I have to disagree on one point. You’re not being silenced. You have the right and the duty to speak up. It’s what I do, and what everyone who posts here does, but perhaps for different reasons. Some believe in power and control, Andy is indeed their religion. Some believe in tolerance and compassion, and that is theirs.

  14. Interesting, considering that forensic “sciences” are being re-evaluated due to many not being what it purports to be – a technique or examination that yields consistently reliable results in every case. Also interesting that you claim DNA exonerations “apply mostly to sex crimes but never victorious in all the other crimes” where several murder convictions have been vacated as a result of DNA evidence see I take it you trust the courts implicitly while not knowing that most trials in the U.S. are the result of plea (deals), NOT trials and certainly NOT trials with a jury. From a NY Times article: “because most pleas are negotiated before a prosecutor prepares a case
    for trial, the “thin presentation” of evidence needed for indictment “is
    hardly ever subjected to closer scrutiny by prosecutors, defense
    counsel, judges or juries.”

    On matters regarding police, prosecutorial or other court corruption or mere human “mistake” … well, if you want to base your “knowledge” on clearly flawed (human) systems and people who usually have biases that cause blind spots, etc. I suppose that’s your right and privilege … but to suggest to someone else as “factual” and “certain” … shivers … I hope he checks out more facts first!

    You are correct though; people in church or family (as well as others) can be quite cruel while being “holy” (not) or “right” (obviously not). Does that mean “God doesn’t exist”? Of course not; Jesus pointed the fact out numerous times, even to the faces of the cruel (religious people). I read a great essay regarding believers, atheists and agnostic many years ago and wish I could cite it but I do remember the difference noted is that the atheist and the agnostic (and the believer) all start climbing the mountain to determine whether God is real or to make a relationship with God. The atheist starts up the mountain, determines nothing and nobody is there halfway up and the matter is closed; no more time or effort wasted. The agnostic keeps going, with science as instructor as well as guide; this person KNOWS that science hasn’t answered many or most matters affecting humans and we don’t have instruments for measuring or even detecting (reliably) many things we KNOW DO EXIST. Look into culturing spirochete bacteria, for example … or treating syphilis (to eradicate it from the human body). Things like that are an education in themselves. If you are REALLY looking for God, to determine whether or not He exists, you have to LOOK for Him, not merely to others or their “facts” or opinions … or a seriously flawed and largely broken system, like the U.S. (and state) courts. If injustice and ignorance, plus cruelty, is the best that humanity offers most, it’s definitely no “improvement”. Sometimes I find it a wonder how much faith atheist live by, without (apparently) ever realizing it … their faith being placed in human beings and largely what they are told or read. Sort of “like” religion, but I know atheists don’t like that … so I’m just noting the similarity (as it appears to me and based on my OWN experiences and observations … KNOWLEDGE I’ve gained through my own efforts 🙂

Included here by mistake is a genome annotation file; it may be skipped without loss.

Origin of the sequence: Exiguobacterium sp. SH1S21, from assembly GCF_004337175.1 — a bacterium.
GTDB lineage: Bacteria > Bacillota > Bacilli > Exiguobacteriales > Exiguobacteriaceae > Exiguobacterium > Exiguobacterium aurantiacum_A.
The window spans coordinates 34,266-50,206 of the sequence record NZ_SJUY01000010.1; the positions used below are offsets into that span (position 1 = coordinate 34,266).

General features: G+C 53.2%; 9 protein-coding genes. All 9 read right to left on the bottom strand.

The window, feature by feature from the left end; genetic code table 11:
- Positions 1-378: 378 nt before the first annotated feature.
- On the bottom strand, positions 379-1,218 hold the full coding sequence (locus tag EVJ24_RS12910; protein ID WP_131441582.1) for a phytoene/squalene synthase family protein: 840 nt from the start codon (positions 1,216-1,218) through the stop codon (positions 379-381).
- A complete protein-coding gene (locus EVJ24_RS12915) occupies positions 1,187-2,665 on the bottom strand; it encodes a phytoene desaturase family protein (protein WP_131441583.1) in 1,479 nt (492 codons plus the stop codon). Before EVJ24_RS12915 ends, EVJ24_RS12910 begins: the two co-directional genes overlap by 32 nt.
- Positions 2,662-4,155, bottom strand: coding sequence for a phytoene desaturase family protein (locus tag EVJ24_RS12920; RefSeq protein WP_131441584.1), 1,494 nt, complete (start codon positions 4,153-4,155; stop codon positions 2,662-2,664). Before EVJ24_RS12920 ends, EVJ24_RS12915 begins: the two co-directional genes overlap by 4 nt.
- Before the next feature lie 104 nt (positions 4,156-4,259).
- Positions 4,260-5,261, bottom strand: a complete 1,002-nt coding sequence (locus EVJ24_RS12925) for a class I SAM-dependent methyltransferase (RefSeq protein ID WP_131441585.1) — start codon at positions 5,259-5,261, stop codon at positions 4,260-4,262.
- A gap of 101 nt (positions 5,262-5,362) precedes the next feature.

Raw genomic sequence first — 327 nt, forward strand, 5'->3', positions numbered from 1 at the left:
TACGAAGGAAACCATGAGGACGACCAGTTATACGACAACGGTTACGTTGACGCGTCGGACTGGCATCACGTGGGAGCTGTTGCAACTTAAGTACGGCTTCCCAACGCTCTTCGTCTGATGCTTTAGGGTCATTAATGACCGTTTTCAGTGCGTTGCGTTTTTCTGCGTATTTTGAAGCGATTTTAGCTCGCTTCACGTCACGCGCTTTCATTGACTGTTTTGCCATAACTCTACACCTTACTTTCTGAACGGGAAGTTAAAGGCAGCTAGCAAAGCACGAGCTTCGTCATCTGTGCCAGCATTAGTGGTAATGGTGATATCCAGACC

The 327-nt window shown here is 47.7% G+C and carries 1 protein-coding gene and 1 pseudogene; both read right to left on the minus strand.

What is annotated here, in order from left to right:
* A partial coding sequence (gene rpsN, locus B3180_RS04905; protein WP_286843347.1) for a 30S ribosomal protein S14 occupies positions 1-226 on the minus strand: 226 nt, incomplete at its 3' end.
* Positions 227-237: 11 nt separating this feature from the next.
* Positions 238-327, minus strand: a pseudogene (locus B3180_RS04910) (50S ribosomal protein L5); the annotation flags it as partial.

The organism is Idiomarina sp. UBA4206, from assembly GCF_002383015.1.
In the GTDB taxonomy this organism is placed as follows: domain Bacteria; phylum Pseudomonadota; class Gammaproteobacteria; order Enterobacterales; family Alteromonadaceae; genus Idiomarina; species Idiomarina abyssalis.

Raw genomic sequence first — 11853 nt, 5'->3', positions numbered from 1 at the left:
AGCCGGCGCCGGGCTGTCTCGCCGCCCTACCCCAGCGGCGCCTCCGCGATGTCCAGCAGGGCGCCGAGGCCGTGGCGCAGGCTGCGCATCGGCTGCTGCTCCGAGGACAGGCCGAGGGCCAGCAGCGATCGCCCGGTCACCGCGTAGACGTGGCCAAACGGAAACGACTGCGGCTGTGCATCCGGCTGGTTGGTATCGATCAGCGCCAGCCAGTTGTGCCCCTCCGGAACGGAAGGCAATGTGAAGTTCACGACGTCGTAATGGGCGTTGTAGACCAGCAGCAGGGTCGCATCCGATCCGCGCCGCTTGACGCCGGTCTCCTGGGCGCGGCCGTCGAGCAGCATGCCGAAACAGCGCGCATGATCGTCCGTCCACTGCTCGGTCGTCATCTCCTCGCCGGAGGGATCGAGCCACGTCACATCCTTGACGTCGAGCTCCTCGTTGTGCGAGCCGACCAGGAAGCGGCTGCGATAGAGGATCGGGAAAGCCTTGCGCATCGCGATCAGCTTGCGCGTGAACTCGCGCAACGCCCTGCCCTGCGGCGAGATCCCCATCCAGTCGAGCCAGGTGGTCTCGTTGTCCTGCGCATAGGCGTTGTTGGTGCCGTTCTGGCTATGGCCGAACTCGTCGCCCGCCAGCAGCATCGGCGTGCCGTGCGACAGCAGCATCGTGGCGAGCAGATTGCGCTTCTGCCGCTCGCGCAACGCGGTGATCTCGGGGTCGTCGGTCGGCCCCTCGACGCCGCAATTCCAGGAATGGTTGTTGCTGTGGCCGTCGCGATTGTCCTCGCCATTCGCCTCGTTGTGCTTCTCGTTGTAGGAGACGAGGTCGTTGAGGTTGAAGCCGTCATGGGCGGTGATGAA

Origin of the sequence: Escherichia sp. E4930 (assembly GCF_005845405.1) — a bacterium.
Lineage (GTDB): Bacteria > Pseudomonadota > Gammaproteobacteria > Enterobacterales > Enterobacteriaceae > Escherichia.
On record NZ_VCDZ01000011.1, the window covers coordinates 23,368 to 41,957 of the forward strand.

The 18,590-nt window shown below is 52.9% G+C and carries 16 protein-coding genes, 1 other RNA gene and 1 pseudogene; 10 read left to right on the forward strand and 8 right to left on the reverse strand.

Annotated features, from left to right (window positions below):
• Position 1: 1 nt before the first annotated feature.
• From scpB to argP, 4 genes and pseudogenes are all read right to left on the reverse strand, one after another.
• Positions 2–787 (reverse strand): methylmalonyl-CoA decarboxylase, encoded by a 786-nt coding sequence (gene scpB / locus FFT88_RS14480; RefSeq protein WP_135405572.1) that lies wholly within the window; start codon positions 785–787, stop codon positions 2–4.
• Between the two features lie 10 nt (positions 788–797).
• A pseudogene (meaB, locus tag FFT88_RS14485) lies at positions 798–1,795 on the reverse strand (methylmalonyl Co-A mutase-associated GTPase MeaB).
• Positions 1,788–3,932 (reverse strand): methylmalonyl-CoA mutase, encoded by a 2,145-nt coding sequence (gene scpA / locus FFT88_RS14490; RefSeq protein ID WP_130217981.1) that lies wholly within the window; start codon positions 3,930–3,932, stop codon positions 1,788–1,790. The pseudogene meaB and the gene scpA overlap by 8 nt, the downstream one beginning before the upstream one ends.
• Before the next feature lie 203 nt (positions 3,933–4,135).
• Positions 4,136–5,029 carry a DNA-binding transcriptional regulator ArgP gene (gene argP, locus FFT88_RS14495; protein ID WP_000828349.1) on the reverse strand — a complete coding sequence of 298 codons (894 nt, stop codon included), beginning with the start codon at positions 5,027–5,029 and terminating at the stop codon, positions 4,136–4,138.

15. Impressive there, sister dawn clabaugh! You’ve thought through all this – praise God & Jesus! Do stick around at St. RNS, please! Where church services are 24/7!

    It’s my latest thought experiment, this. Because atheists win all the time on Science vs Christianity etc., etc. But untested yet is Trials vs Christianity. I think the gospel of Jesus Christ and of salvation through His crucifixion, burial and resurrection is founded firmly – not on Scientific Evidences, no doubt about that (and so atheists all the time) – but on Eyewitness Testimonial Evidences. We should no longer take this debate to the Theatre of Laboratories but to the Theatre of Courts. It’s imperfect, as you’ve proven for me through your statements. But, given how atheists around here are taken by surprise by this approach, I say let me try this out further.

    In other words, thanks for your valuable input, ‘mos def!